6. The few that I have done sort of walk. More like the blade churns up the water as you try to walk it. You can also wake them. Just fast enough to get the blade spinning. I've done well with smaller ones made for snallmouth. Use a Colorado blade on those. Walk it, walk it, mix it up, or even just rip it on top. Smallies crush it. No weight on mind. The blade adds enough weight.
  7. A shot of one of my molds and a partially finished resin plug next to it. All three sections poured at the same time in the same mold.
  8. Have not messed with the featherlite stuff. Have done a bunch with allumalite stuff. Just about all of my molds are one piece. Cut a slice down the center of the mold and cut a pour hole at one end. When it's time to demold, just pull the plug out of the mold. The allumalite resins I believe are more dense than the featherlite? You can add balloons to the allumalite, but it will only get a little less dense than birch.
  9. Nice pikie I found on my jointed ones that they swim better if the joint is tighter. Counter sink the front loop some and use the CCBC method of wiring the front half. Basically, push a bent wire through the front part and spread the loop out once it is through. A little angle on the edges of the joint and cut the hooks rather than split rings. The two sections will also bang together as it swims.
  10. There are some huge stripers in that area. 60 pound plus size. The few times that I have fished below cordell hull the area right at the dam was a zoo. There is a walkway that takes you just below the dam. Real crowded on that walkway at times. Go downstream a couple hundred yards and you can find good areas and few people. Check the generation schedule before you go. You want some moving water. If you have fished the cape cod canal or similar areas, you'll be right at home here or other tailwater areas. I use pretty much the same gear and lures at the tailwaters as I do at the canal. Shallower so less weight on lead, 1 to 2 oz usually keeps it bouncing bottom. Bullet head jig with a paddle tail type trailer in pearl or chartreuse for bouncing. Plugs as I suggested in an above post.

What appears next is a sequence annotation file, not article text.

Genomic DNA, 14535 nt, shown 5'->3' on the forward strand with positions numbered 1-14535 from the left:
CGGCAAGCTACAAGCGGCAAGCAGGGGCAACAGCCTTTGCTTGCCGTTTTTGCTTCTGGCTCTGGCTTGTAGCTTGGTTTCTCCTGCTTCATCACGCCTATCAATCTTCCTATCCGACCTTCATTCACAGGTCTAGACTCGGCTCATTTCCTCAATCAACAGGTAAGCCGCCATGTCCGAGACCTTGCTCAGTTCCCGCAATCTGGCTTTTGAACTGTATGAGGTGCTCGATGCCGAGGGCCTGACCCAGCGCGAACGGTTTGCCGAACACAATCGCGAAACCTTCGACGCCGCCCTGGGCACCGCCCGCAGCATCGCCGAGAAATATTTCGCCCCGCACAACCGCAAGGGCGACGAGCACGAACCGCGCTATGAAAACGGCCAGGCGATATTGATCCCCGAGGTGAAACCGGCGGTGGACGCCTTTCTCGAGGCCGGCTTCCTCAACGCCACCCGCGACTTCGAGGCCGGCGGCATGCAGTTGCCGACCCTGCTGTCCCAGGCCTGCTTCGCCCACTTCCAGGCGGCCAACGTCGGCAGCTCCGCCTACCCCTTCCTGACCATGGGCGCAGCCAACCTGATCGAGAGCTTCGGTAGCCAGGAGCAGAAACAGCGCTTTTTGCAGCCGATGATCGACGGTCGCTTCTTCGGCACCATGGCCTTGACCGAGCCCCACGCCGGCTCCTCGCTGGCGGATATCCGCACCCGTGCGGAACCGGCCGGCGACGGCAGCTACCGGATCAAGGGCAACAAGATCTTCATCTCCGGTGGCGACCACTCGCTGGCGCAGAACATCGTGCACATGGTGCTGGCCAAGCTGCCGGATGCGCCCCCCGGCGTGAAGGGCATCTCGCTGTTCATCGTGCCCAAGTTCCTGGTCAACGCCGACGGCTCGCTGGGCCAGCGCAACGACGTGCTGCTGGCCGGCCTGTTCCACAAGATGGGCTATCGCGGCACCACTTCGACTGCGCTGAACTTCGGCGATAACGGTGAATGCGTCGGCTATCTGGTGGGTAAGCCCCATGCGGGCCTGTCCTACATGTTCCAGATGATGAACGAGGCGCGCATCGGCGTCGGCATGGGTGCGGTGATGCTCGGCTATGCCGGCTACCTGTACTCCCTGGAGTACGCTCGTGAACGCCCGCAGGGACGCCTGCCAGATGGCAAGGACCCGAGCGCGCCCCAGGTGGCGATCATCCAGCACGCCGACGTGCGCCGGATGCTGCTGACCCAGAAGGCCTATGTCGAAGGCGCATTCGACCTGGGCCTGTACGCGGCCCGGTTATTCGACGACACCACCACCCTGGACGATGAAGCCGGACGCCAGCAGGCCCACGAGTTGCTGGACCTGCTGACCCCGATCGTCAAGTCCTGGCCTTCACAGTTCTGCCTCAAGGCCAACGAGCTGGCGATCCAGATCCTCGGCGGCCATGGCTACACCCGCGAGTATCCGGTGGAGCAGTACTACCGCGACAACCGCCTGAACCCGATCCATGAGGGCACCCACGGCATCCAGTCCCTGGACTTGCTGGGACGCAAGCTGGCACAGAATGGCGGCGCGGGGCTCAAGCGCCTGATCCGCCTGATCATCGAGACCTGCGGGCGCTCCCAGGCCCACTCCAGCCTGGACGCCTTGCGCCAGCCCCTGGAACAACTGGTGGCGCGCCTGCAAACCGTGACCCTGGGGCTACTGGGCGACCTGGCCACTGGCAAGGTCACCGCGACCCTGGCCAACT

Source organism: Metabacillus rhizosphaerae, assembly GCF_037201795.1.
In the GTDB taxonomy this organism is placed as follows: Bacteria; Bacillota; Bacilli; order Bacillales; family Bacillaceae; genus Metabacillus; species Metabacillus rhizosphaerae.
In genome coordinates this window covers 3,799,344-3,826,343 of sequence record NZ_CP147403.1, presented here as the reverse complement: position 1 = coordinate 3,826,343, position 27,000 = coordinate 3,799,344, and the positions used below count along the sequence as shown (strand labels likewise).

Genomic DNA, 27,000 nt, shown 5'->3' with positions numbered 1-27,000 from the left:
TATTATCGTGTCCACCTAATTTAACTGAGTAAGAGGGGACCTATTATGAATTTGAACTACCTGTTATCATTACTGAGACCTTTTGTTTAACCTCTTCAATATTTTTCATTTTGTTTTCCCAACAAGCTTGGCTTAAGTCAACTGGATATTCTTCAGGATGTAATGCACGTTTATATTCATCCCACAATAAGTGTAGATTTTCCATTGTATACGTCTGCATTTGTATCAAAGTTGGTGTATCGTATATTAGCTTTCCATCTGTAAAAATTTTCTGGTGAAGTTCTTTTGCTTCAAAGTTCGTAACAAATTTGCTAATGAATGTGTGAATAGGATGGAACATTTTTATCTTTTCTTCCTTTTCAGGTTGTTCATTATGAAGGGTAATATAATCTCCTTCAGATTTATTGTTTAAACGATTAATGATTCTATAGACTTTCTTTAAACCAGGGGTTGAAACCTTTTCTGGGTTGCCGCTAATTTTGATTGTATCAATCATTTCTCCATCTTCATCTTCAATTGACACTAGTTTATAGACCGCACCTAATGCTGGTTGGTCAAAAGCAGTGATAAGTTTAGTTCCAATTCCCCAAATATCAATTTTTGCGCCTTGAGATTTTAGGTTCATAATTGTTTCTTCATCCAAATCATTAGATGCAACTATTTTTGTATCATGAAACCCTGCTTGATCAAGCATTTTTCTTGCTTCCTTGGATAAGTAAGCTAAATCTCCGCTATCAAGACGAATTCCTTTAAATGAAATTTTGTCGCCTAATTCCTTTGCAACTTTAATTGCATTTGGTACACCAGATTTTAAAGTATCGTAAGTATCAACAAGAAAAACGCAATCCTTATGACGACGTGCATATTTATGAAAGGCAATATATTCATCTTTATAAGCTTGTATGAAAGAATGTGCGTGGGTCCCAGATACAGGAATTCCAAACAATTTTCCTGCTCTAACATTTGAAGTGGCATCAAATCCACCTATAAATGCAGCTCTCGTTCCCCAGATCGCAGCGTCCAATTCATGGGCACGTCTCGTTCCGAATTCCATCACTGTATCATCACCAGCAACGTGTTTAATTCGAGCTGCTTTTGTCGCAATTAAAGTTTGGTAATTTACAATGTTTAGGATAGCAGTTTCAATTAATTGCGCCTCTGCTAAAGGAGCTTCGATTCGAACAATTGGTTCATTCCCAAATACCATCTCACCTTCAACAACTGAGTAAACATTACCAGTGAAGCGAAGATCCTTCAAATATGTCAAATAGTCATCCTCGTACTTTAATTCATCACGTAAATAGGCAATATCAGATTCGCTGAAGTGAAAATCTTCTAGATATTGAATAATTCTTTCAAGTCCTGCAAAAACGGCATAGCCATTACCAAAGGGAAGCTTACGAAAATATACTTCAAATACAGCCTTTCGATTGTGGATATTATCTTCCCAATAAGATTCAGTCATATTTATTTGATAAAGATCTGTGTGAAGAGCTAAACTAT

11. Cumberland river? Runs through Nashville. More familiar with fort Loudoun and Melton hill tailwaters in east tennessee. Typically use my surf gear there. Summertime, pencils, spooks, and poppers. Lead if they won't come up top. Did the same below cordell hull on the cumberland. Bunch of lakes have them too, though most troll with planers and bait on the lakes.
  12. Cool, mold will be here whenever you want it.
  13. The blank do it mold is good for this as eelbasher noted. Another alternative is to get aluminum block and mill or drill or dremel to get what you need. McMaster Carr sells aluminum block, or you might check a local scrap yard. I did up this one for plug weights from aluminum block.
  14. I have the mold if you want to borrow it. Pm your address and I'll send it to you.
  15. same stripers as you have! Done it in the surf and in freshwater. Even pulled a decent striper out of a bluefish pack, at night, on a pencil. Don't believe everything you here on the internet about what works and what doesn't ;-)